MS 12 - Trommer Extract of Malt Company (Fremont, Ohio)
|Title||MS 12 - Trommer Extract of Malt Company (Fremont, Ohio)|
|Subject||Business & Commerce|
The Trommer Extract of Malt Company was established in Fremont, Ohio in 1874, and was located at 117 South Arch Street. The company was named for Professor Trommer of Germany, who was the chemist who formulated the compound. This medicine was brought to the attention of Dr. John B. Rice, of Fremont, while he was an army surgeon during the Civil War. It was Dr. Rice who was able to obtain the formula from Professor Trommer and the rights to sell the new medicine everywhere but Germany. Trommer Extract of Malt was manufactured very similarly to beer. Grain (normally barley) was steeped in warm water to remove the soluble starches.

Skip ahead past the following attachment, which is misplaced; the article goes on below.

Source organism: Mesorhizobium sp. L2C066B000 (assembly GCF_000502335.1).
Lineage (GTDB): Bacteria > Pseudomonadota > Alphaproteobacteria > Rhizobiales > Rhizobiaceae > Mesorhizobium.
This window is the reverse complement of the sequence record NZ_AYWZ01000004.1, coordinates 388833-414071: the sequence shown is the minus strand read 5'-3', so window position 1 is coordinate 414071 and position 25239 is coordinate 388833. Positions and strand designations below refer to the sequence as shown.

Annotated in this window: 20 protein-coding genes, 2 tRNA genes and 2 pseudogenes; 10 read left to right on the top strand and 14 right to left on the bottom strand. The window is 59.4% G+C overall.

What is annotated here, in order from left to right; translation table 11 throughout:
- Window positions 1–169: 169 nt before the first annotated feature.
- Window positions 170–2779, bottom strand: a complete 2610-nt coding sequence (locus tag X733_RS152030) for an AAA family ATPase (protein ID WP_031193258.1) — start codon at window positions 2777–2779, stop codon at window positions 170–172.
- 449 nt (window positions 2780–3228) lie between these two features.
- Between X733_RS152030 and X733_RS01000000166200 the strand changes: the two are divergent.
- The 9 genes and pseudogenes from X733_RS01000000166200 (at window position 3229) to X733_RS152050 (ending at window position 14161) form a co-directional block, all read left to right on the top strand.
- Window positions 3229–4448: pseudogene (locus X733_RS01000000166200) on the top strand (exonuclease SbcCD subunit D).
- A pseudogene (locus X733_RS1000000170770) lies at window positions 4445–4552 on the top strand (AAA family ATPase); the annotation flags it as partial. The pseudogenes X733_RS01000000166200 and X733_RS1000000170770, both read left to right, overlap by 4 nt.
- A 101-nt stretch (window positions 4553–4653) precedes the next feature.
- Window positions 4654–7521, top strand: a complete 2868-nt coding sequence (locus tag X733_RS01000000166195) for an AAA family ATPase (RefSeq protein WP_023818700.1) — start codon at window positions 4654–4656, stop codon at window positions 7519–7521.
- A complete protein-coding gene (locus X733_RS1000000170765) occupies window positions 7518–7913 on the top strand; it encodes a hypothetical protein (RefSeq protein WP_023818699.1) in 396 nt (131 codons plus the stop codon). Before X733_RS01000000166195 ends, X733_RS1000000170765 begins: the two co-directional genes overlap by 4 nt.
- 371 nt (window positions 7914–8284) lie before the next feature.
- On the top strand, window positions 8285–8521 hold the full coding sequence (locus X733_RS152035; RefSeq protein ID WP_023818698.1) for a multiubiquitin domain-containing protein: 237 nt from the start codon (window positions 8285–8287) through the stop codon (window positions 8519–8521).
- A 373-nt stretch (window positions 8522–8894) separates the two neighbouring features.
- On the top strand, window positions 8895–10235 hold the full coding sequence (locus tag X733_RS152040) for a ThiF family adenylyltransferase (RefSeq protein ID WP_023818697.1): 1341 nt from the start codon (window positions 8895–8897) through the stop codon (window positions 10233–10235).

The firm was open fifteen years before it was incorporated on May 7, 1889. A branch of the Fremont Company was opened in London, England in 1894 and was operated by them for eight years, at which time it was bought by a group of English investors.
The officers at the time of incorporation were as follows: Ed. H. Zurhorst, president; W. S. Lewis, secretary; N. C. Sherwood, treasurer and general manager. The firm became the Trommer Company on April 18, 1900 and in that same year added a new product called Palmiacol.
The Trommer Company closed its doors on November 15, 1933 by order of the Ohio Department of Taxation.